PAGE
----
For many Sarnians, it’s a spot as familiar as Canatara Park and the refineries of Chemical Valley.
Since the first wave of European settlers arrived in 1832, Ferry Dock Hill has been at the very heart of old Sarnia.
And when the former law offices at 2 Ferry Dock Hill fall under the wrecking ball in coming weeks, one chapter will close and another begin in Sarnia’s rich history.
That early community was surrounded by impenetrable swamp and forest, making the St. Clair River the only way in and out. And the Customs House Wharf, as it came to be known, was the focal point.
A revealing photo from 1872 shows the Ferry Dock encircled in a forest of masts from sailing vessels anchored offshore. The dock is stacked with rows of cordwood, fuel for visiting steamships.
The railway terminal also stood at the foot of Cromwell Street, and later, passenger cruise ships of the Northern Navigation Company docked there, added to the traffic congestion.
In 1880, the old Customs House shared the waterfront with the Waterworks and, further north, the Sarnia Brewery. By the turn of the century, the Customs House was surrounded by freight offices, customs brokers and shipping offices, the tugs of the Reid Wrecking Company, and the old Hotel Normandie.
About 1910, the old Customs House was replaced by the current building that ultimately became synonymous with the law offices of George Murray Shipley Bell (GMSB).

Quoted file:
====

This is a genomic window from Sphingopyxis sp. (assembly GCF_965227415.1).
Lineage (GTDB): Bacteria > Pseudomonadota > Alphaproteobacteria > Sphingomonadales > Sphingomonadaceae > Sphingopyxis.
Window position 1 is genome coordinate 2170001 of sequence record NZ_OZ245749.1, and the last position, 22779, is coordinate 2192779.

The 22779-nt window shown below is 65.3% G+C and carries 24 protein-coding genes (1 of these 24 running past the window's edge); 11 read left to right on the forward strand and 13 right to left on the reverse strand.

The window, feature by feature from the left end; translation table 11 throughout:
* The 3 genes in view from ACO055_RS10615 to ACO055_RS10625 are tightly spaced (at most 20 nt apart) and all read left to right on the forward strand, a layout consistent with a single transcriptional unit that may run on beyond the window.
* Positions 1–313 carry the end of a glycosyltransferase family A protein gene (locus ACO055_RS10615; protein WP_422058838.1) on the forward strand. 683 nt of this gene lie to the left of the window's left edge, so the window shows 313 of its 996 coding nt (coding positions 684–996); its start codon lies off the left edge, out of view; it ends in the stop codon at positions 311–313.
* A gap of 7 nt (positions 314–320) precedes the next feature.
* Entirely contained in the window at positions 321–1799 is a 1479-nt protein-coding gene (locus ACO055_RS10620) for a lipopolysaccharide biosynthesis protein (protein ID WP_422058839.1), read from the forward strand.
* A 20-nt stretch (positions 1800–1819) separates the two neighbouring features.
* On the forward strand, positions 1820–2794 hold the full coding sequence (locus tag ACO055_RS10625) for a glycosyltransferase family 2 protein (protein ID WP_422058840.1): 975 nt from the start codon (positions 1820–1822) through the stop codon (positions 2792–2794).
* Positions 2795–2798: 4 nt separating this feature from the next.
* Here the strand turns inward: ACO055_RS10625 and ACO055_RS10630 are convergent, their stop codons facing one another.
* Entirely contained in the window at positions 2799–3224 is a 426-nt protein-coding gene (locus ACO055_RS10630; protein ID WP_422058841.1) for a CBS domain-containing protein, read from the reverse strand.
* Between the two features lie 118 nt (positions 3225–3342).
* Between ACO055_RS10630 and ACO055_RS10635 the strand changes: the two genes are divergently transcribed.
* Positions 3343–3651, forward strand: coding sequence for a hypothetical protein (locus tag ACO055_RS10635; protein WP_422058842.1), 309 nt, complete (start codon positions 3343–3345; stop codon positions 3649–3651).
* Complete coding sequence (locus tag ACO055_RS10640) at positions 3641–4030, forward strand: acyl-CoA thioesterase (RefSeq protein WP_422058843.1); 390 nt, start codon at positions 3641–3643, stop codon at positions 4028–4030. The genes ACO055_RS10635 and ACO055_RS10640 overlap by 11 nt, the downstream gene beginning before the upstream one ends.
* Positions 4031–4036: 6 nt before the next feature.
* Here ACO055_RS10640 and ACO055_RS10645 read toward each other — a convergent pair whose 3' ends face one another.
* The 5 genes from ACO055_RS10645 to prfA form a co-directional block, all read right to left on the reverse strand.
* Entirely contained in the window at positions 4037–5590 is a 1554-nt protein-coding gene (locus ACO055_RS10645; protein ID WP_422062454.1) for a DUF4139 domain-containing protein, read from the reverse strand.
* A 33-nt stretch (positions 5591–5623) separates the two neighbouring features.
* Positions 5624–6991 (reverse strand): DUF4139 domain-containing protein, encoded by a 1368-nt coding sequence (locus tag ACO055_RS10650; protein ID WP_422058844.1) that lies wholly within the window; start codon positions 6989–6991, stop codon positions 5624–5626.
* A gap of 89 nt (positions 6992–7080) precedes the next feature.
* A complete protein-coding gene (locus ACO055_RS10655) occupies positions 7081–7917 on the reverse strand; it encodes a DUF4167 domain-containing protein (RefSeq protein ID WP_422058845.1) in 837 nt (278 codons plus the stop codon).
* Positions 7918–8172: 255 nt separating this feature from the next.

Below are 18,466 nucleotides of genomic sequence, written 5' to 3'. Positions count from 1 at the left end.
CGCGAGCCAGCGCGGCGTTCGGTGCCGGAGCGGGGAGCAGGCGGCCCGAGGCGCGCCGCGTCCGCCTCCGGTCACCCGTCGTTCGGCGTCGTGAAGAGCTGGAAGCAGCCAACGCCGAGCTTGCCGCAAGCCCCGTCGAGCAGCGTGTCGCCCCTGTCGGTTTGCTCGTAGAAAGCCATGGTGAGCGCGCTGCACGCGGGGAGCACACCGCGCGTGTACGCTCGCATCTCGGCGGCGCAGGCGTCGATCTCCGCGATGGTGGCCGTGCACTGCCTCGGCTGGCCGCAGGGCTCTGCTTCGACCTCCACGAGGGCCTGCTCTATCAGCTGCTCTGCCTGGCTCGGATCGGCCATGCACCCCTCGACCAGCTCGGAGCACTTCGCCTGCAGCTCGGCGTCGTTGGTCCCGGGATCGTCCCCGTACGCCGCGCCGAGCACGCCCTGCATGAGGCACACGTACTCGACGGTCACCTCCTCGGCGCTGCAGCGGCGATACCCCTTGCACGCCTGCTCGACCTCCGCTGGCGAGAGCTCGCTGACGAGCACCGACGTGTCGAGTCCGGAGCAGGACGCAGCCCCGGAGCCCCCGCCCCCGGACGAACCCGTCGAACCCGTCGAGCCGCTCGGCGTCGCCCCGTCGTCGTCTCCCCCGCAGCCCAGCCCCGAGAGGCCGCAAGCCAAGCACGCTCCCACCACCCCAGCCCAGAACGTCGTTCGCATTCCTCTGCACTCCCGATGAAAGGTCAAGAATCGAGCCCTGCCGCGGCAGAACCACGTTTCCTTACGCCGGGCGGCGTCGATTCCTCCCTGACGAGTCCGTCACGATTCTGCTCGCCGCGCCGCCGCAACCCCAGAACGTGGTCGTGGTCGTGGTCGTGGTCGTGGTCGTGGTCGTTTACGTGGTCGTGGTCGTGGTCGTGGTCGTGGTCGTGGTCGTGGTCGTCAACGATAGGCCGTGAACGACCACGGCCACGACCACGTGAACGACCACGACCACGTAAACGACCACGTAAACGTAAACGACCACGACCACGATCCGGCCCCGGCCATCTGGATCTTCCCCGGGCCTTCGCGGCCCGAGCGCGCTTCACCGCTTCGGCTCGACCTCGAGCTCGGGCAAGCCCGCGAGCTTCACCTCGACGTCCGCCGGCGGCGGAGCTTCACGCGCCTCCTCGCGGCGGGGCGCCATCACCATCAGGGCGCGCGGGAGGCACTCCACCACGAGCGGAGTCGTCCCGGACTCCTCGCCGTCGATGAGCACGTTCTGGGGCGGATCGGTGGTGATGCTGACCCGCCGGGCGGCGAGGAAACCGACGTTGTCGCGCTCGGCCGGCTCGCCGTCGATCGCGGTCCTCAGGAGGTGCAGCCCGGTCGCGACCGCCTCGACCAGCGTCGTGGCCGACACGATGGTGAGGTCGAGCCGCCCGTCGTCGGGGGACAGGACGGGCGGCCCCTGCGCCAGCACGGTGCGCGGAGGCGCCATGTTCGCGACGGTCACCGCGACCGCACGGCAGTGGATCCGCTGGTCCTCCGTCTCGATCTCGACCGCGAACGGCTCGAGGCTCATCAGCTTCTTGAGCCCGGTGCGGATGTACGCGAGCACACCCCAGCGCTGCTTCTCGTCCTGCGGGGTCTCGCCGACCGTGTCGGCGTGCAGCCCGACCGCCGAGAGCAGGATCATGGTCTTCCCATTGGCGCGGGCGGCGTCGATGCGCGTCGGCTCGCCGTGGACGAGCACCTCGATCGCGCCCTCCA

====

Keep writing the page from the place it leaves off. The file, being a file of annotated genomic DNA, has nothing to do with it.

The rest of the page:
In the year 1956 it was home to Canadian Immigration and Customs. Next door, at 104 Cromwell, was the Bluewater Ferry Company, and 112 Cromwell, the Hotel Normandie, had become the less formal Art’s Tourist Lodge.
Bill McCart, now 89, was an accountant at his brother’s law firm of McCart & McEachran, which opened in 1950 and evolved into GMSB.
The building at 2 Ferry Dock Hill was owned by a London man in the late 1950s and he operated it as the Mariner Restaurant. But it was unable to acquire a liquor licence and wasn’t successful.
The law firm, by then known as McCart McEachran George and Curran, purchased 2 Ferry Dock Hill in the early 1960s and stayed for almost 60 years, McCart said.
Now owned by the city, 2 Ferry Dock Hill and its structural integrity has been undermined in recent years by the rising water level of the St. Clair River.
Council approved $300,000 to demolish it in December and the work is expected to begin soon.
It is the last commercial building directly on Sarnia’s downtown waterfront, and its removal will create an unbroken strip of green space extending from Imperial Oil to Sarnia Bay Marina.